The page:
As indicated in the table above, CSPs that are sterilized in their final container-closure systems (terminal sterilization) are permitted longer BUDs than CSPs that are sterilized via filtration. The proposed chapter explicitly states that “terminal sterilization (e.g. dry heat, steam, or irradiation) is the preferred method unless the specific CSP or container-closure system cannot tolerate terminal sterilization.”1 This differs from the current chapter, which only requires that “the selected sterilization method both sterilizes and maintains the strength, purity, quality, and packaging integrity of CSPs.”2

Investigations and Corrective Actions

The proposed chapter places a greater emphasis on the requirement for conducting investigations and implementing corrective actions. The current chapter only explicitly calls for an investigation to be conducted in the event of a sterility test failure or the recovery of colony-forming units (CFUs) during environmental monitoring if the facility’s action level is exceeded. The proposed chapter, however, identifies a number of specific scenarios that require that a designated person conduct investigations, implement corrective actions, and document such activities, including:

  • Media fill failure
  • Personnel qualification failure
  • Facility certification failure
  • Out-of-specification results on laboratory tests
  • Quality-control check failures
  • Complaints that indicate a quality issue with CSPs
  • Adverse events

Calibration, Certification, and Qualifications

The proposed chapter also places a larger emphasis on routine calibrations, certifications and qualifications of equipment and classified areas. For example, the proposed chapter explicitly requires the certification or calibration of temperature and pressure monitoring devices, dry heat ovens, and incubators on an ongoing basis. Additionally, the proposed chapter requires that calibrated chart recorders are used to monitor each cycle for sterilization and depyrogenation in autoclaves and dry heat ovens. The proposed chapter also provides additional clarifications on requirements for the certification of classified clean room areas, such as:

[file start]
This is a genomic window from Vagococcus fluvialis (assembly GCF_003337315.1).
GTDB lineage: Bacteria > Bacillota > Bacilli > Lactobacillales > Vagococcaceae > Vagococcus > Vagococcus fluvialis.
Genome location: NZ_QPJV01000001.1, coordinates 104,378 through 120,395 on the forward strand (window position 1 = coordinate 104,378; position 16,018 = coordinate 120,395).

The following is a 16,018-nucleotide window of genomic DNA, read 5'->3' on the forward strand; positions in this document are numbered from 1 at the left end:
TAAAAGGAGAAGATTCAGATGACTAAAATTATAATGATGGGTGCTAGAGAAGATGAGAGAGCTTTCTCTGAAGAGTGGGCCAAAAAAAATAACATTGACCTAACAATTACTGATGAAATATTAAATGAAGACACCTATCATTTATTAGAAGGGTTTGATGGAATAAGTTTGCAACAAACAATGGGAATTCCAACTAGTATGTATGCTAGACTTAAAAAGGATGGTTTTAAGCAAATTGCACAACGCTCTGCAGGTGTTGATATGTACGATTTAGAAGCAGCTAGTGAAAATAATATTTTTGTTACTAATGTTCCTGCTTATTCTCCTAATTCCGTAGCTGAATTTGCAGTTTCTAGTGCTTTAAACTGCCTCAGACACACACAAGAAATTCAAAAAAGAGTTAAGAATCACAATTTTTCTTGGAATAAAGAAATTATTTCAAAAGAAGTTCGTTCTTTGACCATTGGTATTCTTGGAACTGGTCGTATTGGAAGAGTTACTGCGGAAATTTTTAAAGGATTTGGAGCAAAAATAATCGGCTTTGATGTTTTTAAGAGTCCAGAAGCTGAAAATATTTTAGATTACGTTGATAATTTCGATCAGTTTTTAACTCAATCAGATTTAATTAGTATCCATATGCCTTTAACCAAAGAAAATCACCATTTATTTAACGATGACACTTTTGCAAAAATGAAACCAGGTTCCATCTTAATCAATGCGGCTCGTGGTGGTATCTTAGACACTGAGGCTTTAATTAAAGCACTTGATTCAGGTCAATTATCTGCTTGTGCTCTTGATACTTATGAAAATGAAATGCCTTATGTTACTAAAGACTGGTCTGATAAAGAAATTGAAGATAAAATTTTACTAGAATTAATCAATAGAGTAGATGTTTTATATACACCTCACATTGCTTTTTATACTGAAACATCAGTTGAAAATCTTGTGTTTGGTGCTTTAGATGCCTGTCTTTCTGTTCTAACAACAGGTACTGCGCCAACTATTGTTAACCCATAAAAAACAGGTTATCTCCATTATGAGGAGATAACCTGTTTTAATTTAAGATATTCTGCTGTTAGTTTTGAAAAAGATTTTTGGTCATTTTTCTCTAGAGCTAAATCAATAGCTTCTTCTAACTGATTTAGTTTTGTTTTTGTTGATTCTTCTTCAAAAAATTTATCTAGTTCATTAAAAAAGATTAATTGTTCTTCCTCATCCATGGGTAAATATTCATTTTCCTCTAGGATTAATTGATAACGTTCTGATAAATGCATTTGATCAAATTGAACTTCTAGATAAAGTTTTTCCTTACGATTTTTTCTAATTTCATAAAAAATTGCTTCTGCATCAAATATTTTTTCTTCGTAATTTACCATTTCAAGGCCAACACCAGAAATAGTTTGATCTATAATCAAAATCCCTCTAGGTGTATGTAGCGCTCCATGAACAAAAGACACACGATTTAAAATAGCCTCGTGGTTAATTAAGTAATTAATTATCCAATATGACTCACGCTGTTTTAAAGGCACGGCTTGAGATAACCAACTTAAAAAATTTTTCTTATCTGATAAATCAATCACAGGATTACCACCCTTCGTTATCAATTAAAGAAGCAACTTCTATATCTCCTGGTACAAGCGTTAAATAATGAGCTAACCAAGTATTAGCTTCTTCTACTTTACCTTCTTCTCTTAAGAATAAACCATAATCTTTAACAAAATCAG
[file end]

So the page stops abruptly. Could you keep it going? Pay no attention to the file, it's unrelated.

• Airflow testing to determine air velocity and volume, air exchange rate, and room pressure cascade. The facility certification report must document the air changes per hour (ACPH) supplied by the HVAC, the ACPH supplied by the PEC(s), and the total ACPH.
  • HEPA-filter integrity-leak testing
  • Total particle count
  • Smoke visualization studies to demonstrate unidirectional airflow

Lastly, the proposed chapter emphasizes that all testing performed as part of the facility certification must be conducted under dynamic operating conditions (i.e., normal operating conditions with personnel present in the cleanroom).

Conclusion

This is not an exhaustive list of changes in the proposed revision of USP <797>. We at Eagle strongly recommend that compounding pharmacies review the revised chapter in order to determine how the potential changes could affect their practices. As stakeholder feedback is important to the revision process, we are also encouraging pharmacies to submit comments on the proposed revision before the deadline of November 30, 2018. If you have questions about any of these changes, please contact us at 800.745.8916.

References

  1. United States Pharmacopeial Convention. (2018). <797> pharmaceutical compounding –Sterile preparations [In-process revision: General chapters]. Pharmacopeial Forum, 44(5). Retrieved from http://www.usppf.com/pf/pub/
  2. United States Pharmacopeial Convention. (2018). <797> pharmaceutical compounding –Sterile preparations. In United States pharmacopeia and national formulary (USP 41st ed. & NF 36th ed.). Rockville, MD: United States Pharmacopeial Convention, Inc.